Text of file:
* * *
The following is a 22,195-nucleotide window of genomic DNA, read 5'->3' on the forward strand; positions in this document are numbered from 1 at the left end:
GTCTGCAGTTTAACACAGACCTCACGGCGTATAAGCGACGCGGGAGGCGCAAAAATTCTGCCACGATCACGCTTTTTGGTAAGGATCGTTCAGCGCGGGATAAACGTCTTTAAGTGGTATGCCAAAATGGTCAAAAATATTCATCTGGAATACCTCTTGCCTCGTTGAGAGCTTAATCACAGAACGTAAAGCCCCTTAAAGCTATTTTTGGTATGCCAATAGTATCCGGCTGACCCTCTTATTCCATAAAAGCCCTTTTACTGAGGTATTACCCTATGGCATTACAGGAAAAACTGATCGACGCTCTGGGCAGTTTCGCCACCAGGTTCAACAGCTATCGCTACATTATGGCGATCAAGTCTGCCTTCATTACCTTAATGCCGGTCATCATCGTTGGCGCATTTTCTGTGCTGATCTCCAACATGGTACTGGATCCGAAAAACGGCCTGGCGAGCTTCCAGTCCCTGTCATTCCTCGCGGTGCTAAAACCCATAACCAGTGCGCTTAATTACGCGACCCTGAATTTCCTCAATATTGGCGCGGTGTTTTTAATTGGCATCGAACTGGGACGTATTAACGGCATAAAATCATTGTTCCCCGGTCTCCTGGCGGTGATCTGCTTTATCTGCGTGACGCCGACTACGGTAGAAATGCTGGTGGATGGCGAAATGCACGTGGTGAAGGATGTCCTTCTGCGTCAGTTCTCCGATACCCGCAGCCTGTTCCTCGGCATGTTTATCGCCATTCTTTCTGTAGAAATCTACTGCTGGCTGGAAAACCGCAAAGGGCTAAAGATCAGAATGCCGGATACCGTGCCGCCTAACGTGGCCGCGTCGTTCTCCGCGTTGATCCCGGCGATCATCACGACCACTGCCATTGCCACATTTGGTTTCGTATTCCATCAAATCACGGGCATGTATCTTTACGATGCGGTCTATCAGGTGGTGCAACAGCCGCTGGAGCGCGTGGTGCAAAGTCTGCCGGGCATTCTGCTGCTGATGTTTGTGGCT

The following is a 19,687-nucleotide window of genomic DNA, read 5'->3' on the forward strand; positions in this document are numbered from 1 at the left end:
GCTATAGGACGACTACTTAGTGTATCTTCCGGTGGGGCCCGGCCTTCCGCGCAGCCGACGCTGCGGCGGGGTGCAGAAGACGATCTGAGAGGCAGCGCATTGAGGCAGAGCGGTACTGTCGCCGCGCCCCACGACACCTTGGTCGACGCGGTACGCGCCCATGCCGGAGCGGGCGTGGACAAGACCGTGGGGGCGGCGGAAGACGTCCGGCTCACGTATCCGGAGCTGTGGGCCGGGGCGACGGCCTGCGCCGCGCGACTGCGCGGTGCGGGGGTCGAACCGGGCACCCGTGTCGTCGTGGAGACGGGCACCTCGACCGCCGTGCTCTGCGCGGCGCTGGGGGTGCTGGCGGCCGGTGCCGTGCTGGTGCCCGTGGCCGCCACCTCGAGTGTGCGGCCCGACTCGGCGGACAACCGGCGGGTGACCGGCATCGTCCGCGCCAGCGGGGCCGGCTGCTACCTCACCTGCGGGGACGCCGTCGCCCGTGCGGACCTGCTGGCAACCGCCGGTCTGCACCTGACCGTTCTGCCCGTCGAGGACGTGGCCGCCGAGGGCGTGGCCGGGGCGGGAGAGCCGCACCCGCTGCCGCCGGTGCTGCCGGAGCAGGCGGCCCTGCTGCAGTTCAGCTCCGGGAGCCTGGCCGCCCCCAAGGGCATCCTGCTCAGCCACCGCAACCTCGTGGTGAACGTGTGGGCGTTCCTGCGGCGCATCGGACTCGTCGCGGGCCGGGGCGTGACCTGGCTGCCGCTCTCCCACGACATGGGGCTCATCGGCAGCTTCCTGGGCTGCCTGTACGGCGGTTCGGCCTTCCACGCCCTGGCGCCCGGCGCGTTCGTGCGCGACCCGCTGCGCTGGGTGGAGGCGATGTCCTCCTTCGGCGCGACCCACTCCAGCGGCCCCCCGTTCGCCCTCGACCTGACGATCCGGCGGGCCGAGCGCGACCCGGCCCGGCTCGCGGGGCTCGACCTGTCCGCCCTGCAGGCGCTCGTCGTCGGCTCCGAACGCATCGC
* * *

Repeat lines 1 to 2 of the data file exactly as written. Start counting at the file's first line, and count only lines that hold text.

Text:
The following is a 22,195-nucleotide window of genomic DNA, read 5'->3' on the forward strand; positions in this document are numbered from 1 at the left end:
GTCTGCAGTTTAACACAGACCTCACGGCGTATAAGCGACGCGGGAGGCGCAAAAATTCTGCCACGATCACGCTTTTTGGTAAGGATCGTTCAGCGCGGGATAAACGTCTTTAAGTGGTATGCCAAAATGGTCAAAAATATTCATCTGGAATACCTCTTGCCTCGTTGAGAGCTTAATCACAGAACGTAAAGCCCCTTAAAGCTATTTTTGGTATGCCAATAGTATCCGGCTGACCCTCTTATTCCATAAAAGCCCTTTTACTGAGGTATTACCCTATGGCATTACAGGAAAAACTGATCGACGCTCTGGGCAGTTTCGCCACCAGGTTCAACAGCTATCGCTACATTATGGCGATCAAGTCTGCCTTCATTACCTTAATGCCGGTCATCATCGTTGGCGCATTTTCTGTGCTGATCTCCAACATGGTACTGGATCCGAAAAACGGCCTGGCGAGCTTCCAGTCCCTGTCATTCCTCGCGGTGCTAAAACCCATAACCAGTGCGCTTAATTACGCGACCCTGAATTTCCTCAATATTGGCGCGGTGTTTTTAATTGGCATCGAACTGGGACGTATTAACGGCATAAAATCATTGTTCCCCGGTCTCCTGGCGGTGATCTGCTTTATCTGCGTGACGCCGACTACGGTAGAAATGCTGGTGGATGGCGAAATGCACGTGGTGAAGGATGTCCTTCTGCGTCAGTTCTCCGATACCCGCAGCCTGTTCCTCGGCATGTTTATCGCCATTCTTTCTGTAGAAATCTACTGCTGGCTGGAAAACCGCAAAGGGCTAAAGATCAGAATGCCGGATACCGTGCCGCCTAACGTGGCCGCGTCGTTCTCCGCGTTGATCCCGGCGATCATCACGACCACTGCCATTGCCACATTTGGTTTCGTATTCCATCAAATCACGGGCATGTATCTTTACGATGCGGTCTATCAGGTGGTGCAACAGCCGCTGGAGCGCGTGGTGCAAAGTCTGCCGGGCATTCTGCTGCTGATGTTTGTGGCT